In a seminal essay published in 2020, venture capitalist Matthew Ball defined the metaverse as a vastly diverse and cooperative effort populated by content and experiences “created and managed by an amazingly wide range of contributors, some of whom are independent individuals, and others may be unofficially groups or commercially-focused businesses.” Other main attributes he outlined include “unprecedented interoperability of data, digital items/assets, content, and so on across each of these experiences,” as well as “continuous, synchronous operation,” a fully functional economy. Surprisingly, while gaming platforms like Roblox and Minecraft already meet the majority of these requirements, they are still self-contained. All of these individual metaverses will be part of an interconnected whole.

According to Lympouridis, XR technologies, such as virtual reality (VR) and augmented reality (AR), are essential for accessing parts of the metaverse’s mixed media, cyber-physical reality – but they are not ubiquitous. “While some envision a dichotomy between the physical and ‘Meta’ layers of the world, the real value is the smooth transition and regularity between the two within a single reality,” he says.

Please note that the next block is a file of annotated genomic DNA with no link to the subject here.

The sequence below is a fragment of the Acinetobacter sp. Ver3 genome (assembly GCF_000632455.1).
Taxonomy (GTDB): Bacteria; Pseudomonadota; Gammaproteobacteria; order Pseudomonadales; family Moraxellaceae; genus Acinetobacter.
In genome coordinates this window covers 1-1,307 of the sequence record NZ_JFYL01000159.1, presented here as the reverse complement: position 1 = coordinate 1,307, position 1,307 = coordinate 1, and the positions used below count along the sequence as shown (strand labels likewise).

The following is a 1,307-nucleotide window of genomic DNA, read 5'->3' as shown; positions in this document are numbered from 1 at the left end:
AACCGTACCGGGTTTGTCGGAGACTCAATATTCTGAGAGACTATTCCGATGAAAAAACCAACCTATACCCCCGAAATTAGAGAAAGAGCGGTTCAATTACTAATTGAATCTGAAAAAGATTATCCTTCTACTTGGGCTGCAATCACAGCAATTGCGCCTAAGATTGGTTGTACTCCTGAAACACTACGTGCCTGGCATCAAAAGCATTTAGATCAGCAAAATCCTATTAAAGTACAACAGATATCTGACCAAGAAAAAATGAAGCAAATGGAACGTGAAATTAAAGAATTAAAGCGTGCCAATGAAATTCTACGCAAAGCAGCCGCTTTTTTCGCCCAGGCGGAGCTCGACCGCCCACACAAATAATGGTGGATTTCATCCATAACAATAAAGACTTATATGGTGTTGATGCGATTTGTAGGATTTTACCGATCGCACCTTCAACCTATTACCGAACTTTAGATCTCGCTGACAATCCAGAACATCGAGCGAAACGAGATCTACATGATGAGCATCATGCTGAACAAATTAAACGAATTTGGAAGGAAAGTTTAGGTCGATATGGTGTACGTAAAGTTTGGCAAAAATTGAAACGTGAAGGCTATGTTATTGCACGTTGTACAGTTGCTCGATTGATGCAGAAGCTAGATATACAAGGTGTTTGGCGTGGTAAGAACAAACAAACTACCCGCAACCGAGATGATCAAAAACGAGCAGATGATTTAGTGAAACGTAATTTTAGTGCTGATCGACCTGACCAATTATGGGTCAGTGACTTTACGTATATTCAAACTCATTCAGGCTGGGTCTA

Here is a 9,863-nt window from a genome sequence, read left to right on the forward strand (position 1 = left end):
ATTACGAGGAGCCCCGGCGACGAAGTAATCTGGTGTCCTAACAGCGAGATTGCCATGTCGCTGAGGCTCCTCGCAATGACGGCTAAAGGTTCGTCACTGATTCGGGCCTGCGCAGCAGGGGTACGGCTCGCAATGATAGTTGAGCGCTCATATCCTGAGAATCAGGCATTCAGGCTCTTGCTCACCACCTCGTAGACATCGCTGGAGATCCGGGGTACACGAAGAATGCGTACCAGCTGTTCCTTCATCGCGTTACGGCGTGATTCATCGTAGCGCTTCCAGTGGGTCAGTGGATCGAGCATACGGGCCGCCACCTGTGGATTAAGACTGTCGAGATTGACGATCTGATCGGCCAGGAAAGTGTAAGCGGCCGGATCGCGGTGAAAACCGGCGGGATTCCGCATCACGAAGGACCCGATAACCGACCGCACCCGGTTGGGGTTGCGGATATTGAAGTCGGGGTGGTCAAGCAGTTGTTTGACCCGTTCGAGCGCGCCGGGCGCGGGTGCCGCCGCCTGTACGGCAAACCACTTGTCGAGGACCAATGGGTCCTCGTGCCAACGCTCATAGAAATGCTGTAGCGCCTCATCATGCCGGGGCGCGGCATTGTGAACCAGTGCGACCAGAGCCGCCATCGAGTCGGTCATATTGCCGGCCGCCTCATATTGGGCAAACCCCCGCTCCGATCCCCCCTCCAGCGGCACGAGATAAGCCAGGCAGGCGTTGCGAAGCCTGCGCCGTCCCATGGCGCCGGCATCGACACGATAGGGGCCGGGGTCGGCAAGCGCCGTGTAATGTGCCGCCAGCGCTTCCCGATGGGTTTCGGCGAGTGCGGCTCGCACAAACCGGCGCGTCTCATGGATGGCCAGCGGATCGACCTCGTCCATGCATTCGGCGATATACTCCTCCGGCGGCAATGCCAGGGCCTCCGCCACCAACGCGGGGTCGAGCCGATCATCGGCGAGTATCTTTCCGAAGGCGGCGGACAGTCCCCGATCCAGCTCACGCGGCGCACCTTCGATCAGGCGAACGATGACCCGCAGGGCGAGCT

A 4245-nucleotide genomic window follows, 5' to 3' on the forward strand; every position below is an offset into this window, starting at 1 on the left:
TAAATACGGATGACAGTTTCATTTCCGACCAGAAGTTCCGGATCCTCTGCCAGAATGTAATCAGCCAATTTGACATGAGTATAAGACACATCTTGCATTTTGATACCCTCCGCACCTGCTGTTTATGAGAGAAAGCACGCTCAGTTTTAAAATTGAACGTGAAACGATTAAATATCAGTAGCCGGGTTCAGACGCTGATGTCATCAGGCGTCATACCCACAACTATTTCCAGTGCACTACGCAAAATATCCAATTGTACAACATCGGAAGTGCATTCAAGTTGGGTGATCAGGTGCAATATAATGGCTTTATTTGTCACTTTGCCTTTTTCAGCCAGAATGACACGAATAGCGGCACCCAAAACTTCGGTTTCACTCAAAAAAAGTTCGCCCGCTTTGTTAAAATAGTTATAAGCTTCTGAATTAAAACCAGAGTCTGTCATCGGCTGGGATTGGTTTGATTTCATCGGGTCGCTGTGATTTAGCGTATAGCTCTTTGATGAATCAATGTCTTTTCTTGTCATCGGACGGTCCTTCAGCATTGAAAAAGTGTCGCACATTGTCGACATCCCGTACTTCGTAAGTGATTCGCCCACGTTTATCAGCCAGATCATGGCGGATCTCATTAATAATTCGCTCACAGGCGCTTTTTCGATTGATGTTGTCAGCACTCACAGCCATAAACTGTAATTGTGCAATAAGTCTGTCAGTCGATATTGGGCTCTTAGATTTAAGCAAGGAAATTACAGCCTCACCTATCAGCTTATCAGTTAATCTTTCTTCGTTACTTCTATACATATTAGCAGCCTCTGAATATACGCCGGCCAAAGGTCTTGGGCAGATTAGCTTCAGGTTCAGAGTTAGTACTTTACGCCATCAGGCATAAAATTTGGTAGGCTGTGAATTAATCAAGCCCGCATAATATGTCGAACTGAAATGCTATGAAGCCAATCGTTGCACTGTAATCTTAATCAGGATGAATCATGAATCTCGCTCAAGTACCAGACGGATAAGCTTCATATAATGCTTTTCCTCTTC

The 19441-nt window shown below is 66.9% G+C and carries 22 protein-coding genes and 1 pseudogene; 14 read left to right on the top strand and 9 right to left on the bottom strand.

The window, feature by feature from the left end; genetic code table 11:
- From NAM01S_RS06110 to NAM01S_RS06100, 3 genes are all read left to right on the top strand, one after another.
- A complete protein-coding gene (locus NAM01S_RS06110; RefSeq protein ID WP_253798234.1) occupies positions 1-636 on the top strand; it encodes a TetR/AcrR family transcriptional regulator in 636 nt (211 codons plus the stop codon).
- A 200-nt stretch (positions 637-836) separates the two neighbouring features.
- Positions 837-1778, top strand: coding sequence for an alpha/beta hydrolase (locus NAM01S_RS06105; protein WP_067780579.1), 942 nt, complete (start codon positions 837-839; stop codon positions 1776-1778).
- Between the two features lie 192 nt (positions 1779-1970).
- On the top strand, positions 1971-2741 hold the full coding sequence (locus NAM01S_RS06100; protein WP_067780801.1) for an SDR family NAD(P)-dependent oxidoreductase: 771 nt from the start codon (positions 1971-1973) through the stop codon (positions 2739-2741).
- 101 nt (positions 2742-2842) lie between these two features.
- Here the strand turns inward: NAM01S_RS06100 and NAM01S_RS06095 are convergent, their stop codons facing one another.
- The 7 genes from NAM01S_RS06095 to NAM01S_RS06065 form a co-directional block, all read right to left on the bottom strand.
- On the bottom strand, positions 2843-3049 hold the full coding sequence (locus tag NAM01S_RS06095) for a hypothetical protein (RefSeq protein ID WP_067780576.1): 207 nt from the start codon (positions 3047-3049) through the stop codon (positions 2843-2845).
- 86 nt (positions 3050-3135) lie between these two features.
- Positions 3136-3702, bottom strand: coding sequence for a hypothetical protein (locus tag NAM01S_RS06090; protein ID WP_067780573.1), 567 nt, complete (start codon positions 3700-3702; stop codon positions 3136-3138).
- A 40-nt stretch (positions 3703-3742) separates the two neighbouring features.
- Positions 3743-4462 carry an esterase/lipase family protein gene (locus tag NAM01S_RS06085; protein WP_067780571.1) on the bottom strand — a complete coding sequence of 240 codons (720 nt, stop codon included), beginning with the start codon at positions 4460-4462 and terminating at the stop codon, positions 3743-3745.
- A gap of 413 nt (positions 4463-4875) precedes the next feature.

Enosis specializes in spatial computing, which is an experiential platform and is critical to our transition from an existing, reduced dimension of global data to an evolving international data ecosystem with spatial presence and spatial coordinates, volume,and physical and virtual characteristics.

Many other emerging technologies, such as 5G, Edge computing, the Internet of Things (IoT), robotics, machine learning, and AI, are converging under the broad banner of the Fourth Industrial Revolution to help supply this new future.

Interacting in the metaverse

Zuckerberg has discussed the necessity of having embedded translation into the metaverse so that all users can communicate with each other in any language.

“This will be especially important when people begin to switch to virtual worlds and interact with other people from various communities,” he said.

Now we can improve the Internet, where we can all talk and communicate with each other regardless of the language each one of us speaks. And if we get it right, this is just one example of how artificial intelligence can help bring people together on a worldwide scale.”